Pharmacology: Mechanism of action: Bortezomib is a proteasome inhibitor. It is specifically designed to inhibit the chymotrypsin-like activity of the 26S proteasome in mammalian cells. The 26S proteasome is a large protein complex that degrades ubiquitinated proteins. The ubiquitin-proteasome pathway plays an essential role in regulating the turnover of specific proteins, thereby maintaining homeostasis within cells. Inhibition of the 26S proteasome prevents this targeted proteolysis and affects multiple signalling cascades within the cell, ultimately resulting in cancer cell death.
Bortezomib is highly selective for the proteasome. At 10 μM concentrations, bortezomib does not inhibit any of a wide variety of receptors and proteases screened and is more than 1500-fold more selective for the proteasome than for its next preferable enzyme. The kinetics of proteasome inhibition were evaluated in vitro, and bortezomib was shown to dissociate from the proteasome with a t½ of 20 minutes, thus demonstrating that proteasome inhibition by bortezomib is reversible.
Bortezomib mediated proteasome inhibition affects cancer cells in a number of ways, including, but not limited to, altering regulatory proteins, which control cell cycle progression and nuclear factor kappa B (NF-kB) activation. Inhibition of the proteasome results in cell cycle arrest and apoptosis. NF-kB is a transcription factor whose activation is required for many aspects of tumourigenesis, including cell growth and survival, angiogenesis, cell-cell interactions, and metastasis. In myeloma, bortezomib affects the ability of myeloma cells to interact with the bone marrow microenvironment.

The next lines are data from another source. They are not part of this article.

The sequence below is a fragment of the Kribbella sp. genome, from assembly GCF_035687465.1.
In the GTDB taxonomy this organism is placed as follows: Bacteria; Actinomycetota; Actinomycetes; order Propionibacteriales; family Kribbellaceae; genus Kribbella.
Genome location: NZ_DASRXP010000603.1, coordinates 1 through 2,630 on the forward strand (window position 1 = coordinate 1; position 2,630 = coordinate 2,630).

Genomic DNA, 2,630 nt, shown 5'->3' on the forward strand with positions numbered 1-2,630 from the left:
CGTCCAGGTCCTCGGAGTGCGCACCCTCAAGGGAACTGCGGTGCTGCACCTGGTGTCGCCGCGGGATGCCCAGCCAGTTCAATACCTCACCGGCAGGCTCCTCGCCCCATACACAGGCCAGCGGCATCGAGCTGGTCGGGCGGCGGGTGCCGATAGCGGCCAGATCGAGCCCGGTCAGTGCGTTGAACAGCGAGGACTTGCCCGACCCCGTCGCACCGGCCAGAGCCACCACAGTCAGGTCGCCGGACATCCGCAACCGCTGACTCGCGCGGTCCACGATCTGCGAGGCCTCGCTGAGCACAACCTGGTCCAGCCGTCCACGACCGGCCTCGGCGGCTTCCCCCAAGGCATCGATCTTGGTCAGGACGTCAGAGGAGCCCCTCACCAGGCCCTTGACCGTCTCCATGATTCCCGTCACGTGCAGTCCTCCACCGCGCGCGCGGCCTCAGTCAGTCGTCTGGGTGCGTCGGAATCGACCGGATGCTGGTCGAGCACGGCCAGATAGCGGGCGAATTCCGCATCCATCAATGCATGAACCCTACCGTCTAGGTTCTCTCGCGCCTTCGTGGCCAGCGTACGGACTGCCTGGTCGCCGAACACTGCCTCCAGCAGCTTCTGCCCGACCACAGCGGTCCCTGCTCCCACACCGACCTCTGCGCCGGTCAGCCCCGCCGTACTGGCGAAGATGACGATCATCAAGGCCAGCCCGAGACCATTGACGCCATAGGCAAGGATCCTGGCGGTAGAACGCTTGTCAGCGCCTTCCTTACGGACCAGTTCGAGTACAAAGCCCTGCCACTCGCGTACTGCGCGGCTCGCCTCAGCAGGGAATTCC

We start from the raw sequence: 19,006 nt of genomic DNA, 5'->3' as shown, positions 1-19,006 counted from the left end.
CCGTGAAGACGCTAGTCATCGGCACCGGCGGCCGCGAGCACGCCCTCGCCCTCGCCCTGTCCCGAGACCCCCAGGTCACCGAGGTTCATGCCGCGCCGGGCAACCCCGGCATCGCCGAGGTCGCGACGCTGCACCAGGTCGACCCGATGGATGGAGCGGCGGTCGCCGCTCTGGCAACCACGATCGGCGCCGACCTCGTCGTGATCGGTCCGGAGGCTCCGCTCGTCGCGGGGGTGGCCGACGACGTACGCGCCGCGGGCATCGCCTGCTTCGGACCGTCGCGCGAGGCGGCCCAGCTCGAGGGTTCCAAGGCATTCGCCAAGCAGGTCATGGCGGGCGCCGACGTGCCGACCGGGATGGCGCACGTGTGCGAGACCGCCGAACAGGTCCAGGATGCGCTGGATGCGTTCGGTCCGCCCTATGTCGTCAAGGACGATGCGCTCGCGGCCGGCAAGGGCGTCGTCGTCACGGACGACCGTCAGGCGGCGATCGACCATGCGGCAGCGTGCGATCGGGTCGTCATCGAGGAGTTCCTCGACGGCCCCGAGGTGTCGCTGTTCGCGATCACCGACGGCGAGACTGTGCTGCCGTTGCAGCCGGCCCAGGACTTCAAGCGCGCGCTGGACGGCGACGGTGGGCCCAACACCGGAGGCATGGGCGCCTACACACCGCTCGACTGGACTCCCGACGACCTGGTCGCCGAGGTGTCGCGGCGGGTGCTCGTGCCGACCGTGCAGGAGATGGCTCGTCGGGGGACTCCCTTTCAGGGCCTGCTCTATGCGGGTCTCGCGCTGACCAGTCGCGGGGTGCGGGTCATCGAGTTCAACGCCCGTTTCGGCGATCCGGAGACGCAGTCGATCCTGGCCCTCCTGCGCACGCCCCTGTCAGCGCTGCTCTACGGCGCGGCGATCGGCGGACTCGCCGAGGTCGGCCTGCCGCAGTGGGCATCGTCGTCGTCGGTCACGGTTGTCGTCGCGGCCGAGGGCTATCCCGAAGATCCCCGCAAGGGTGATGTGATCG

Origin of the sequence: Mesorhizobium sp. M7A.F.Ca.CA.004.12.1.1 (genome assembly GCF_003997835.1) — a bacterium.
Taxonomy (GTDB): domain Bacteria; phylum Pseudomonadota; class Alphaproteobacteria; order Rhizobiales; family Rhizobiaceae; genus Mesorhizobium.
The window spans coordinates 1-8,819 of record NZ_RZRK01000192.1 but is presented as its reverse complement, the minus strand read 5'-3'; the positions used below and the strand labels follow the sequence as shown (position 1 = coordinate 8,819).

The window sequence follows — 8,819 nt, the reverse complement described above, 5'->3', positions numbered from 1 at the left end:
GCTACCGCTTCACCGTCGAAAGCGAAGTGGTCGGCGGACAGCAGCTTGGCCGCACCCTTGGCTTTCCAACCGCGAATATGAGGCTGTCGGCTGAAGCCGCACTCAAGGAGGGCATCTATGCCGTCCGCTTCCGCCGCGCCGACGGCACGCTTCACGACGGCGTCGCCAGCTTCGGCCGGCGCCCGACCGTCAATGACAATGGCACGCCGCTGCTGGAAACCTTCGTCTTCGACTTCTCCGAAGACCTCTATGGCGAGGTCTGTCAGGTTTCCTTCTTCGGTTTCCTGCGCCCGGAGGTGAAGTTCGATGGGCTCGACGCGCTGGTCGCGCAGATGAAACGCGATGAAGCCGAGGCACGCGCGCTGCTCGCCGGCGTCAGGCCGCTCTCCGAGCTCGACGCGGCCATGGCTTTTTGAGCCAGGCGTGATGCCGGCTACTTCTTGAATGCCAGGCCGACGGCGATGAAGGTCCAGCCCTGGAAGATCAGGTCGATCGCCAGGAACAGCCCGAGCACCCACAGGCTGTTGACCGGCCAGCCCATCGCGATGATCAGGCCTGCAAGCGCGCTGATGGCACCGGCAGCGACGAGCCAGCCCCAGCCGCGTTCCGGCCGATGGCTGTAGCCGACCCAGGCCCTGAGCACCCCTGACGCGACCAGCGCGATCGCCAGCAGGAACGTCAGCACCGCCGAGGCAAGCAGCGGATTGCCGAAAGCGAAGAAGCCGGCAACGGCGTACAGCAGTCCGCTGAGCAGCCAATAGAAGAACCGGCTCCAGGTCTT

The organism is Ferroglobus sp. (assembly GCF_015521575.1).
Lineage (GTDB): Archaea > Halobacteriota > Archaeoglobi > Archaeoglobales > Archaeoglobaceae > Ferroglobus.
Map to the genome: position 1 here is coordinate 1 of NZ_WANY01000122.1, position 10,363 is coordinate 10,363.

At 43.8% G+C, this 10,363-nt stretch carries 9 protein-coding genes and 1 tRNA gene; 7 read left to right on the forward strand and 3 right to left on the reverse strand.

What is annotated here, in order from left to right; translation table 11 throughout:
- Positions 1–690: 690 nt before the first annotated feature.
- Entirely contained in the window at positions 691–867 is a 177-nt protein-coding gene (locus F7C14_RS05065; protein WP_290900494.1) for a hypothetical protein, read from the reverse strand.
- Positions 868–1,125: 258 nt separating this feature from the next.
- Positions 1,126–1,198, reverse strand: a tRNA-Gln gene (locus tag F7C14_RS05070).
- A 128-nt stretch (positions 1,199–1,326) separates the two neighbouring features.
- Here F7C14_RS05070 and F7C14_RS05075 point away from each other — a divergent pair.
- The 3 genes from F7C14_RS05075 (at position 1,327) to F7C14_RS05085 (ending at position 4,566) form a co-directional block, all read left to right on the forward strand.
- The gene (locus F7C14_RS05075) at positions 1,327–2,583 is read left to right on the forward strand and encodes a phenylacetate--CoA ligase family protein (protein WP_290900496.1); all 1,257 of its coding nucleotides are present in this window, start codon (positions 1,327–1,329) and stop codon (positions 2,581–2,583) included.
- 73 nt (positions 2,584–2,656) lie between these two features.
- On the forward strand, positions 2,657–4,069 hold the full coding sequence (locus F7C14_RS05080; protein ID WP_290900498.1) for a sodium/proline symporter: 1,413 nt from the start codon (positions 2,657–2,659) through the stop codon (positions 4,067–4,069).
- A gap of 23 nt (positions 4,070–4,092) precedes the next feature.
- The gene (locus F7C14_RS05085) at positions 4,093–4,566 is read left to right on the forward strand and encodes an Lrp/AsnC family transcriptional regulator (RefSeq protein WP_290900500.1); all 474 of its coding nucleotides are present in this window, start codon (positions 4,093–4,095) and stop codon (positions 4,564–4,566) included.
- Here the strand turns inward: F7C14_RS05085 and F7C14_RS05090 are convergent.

Experiments have demonstrated that bortezomib is cytotoxic to a variety of cancer cell types and that cancer cells are more sensitive to the pro-apoptotic effects of proteasome inhibition than normal cells. Bortezomib causes reduction of tumour growth in vivo in many preclinical tumour models, including multiple myeloma.
Data from in vitro, ex-vivo, and animal models with bortezomib suggest that it increases osteoblast differentiation and activity and inhibits osteoclast function. These effects have been observed in patients with multiple myeloma affected by an advanced osteolytic disease and treated with bortezomib.
Pharmacokinetics: Absorption: Following intravenous bolus administration of a 1.0 mg/m2 and 1.3 mg/m2 dose to patients with multiple myeloma and creatinine clearance values greater than 50 ml/min, the mean first-dose maximum plasma concentrations of bortezomib were 57 and 112 ng/ml, respectively. In subsequent doses, mean maximum observed plasma concentrations ranged from 67 to 106 ng/ml for the 1.0 mg/m2 dose and 89 to 120 ng/ml for the 1.3 mg/m2 dose.
Following an intravenous bolus or subcutaneous injection of a 1.3 mg/m2 dose to patients with multiple myeloma (in intravenous and subcutaneous group), the total systemic exposure after repeat dose administration (AUClast) was equivalent for subcutaneous and intravenous administrations. The Cmax after subcutaneous administration (20.4 ng/ml) was lower than intravenous (223 ng/ml). The AUClast geometric mean ratio was 0.99 and 90% confidence intervals were 80.18%-122.80%.